I find that fascinating.
What is your experience?

Jungle Mom said...

kepler, My experiences are still very limited, but it is true that everyone speaks some Guarani. I am told that outside of AsunciĆ³n, it is more prevalent. I have noticed that many modismos are in Gauarani.
I have been very interested in noting so many 'indian' qualities to the culture and am anxious for the time to write about some of them. So far they are merely culture notes on file for later.
I will share one here. The tribal people always refer to each other by their familial relationships. Names are rarely used when in direct conversation. If you are unsure as to the relationship, you will call any one older, Aunt or Uncle. Here, the Paraguayans do the same thing.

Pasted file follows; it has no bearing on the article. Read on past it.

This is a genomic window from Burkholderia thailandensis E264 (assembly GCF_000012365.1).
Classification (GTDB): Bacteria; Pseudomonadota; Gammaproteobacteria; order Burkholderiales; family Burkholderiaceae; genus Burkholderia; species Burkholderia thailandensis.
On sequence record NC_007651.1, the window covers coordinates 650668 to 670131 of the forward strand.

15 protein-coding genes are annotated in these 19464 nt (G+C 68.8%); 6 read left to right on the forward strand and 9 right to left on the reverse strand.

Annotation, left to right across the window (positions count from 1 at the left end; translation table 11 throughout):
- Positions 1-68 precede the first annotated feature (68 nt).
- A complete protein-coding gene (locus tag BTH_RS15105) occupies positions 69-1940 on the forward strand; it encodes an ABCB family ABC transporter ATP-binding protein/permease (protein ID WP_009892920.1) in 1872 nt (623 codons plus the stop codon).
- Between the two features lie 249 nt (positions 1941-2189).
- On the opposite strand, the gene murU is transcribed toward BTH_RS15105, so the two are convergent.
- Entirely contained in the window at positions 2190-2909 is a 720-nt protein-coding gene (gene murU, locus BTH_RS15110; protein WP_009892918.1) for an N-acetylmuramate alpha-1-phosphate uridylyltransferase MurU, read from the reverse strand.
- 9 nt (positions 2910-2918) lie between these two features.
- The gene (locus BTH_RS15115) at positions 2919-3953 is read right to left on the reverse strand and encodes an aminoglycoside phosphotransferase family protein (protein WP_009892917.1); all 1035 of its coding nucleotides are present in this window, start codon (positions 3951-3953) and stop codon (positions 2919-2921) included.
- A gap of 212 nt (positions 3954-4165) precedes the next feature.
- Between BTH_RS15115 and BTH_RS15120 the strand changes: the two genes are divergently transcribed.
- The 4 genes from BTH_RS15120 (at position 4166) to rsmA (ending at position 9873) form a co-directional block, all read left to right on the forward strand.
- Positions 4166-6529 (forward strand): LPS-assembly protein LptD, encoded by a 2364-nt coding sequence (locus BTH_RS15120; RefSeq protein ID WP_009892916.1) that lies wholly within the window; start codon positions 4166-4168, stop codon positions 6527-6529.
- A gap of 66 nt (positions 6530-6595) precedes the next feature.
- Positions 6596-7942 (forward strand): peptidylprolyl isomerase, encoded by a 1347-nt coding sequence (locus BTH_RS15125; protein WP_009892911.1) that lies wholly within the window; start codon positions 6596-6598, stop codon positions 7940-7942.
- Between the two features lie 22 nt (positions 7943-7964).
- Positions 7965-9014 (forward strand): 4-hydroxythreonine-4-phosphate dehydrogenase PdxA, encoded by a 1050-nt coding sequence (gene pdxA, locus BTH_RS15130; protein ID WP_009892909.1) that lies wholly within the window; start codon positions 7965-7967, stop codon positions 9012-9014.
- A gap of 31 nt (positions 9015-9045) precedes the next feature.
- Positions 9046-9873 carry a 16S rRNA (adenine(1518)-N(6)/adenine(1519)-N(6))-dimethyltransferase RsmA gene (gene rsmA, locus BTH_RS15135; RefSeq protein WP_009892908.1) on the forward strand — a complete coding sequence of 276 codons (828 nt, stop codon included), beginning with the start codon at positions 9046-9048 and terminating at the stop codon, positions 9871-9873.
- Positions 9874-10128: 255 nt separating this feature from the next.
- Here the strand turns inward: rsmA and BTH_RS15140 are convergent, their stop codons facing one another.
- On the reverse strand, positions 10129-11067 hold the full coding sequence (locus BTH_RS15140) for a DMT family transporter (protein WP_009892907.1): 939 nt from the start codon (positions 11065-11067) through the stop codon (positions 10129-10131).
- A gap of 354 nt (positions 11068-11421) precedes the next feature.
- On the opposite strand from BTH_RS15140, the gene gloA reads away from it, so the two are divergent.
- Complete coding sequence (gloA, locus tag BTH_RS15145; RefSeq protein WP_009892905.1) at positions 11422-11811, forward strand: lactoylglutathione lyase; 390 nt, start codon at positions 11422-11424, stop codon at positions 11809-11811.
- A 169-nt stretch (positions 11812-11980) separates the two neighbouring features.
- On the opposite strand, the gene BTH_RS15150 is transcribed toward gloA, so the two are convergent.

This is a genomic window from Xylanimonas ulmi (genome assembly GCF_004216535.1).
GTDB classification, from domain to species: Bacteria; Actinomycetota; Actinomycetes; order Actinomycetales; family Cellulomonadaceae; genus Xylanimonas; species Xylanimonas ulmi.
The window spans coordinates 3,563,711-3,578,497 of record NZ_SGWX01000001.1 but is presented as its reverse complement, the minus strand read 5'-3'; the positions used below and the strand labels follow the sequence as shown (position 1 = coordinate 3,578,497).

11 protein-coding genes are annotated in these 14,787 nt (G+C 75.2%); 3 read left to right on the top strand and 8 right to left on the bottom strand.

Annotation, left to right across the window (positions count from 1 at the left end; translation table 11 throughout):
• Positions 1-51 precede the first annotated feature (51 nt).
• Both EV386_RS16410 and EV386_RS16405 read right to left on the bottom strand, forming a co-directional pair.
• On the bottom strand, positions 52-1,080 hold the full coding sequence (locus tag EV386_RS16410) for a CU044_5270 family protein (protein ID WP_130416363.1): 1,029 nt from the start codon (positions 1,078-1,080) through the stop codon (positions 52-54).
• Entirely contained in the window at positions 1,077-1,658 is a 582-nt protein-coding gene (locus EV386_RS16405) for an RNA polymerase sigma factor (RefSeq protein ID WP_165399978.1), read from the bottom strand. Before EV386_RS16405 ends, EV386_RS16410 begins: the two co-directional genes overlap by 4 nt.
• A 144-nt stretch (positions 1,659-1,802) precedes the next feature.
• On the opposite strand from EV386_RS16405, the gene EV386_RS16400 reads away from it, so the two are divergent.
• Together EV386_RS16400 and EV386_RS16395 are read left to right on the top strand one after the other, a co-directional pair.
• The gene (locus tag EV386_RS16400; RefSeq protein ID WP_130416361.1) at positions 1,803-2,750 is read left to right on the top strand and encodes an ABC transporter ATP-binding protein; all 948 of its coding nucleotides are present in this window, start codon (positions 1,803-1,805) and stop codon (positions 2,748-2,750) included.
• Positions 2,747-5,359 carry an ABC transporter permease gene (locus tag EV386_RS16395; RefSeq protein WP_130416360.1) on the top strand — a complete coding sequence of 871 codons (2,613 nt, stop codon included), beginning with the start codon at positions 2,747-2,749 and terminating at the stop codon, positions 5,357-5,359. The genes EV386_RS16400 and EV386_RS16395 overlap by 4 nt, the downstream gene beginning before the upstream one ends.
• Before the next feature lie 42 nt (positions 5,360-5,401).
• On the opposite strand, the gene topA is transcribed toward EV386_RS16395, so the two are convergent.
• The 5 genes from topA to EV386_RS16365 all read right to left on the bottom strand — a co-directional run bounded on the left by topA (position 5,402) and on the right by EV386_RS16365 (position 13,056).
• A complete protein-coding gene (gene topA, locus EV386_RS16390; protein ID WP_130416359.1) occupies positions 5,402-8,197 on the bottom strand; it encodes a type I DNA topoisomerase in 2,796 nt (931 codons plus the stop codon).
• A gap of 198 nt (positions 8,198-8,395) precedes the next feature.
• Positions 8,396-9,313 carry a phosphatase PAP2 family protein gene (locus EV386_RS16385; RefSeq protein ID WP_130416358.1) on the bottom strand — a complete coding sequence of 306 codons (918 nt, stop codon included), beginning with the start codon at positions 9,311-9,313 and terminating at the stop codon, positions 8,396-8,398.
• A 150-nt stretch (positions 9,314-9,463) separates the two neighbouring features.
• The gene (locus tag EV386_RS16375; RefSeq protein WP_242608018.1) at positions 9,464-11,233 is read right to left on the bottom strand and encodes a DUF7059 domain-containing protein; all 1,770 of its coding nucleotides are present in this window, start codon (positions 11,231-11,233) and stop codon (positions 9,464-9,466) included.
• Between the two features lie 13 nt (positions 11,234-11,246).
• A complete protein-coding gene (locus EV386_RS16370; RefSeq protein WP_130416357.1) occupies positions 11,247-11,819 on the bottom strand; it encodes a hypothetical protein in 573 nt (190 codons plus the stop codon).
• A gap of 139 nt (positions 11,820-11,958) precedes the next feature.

Barbara H. said...

I can't imagine avocado as a sweet! Or high-heeled motorcyclists.

I'd have real trouble with the kissy-kissy -- I'm not a very kissy person.

Kath said...

I love reading your blog! I wanted to tell you (and Brenda too) that if you ever meet my mother-in-law, who lives in Asuncion, you can serve her anything you want and she will eat it and ask for more! :)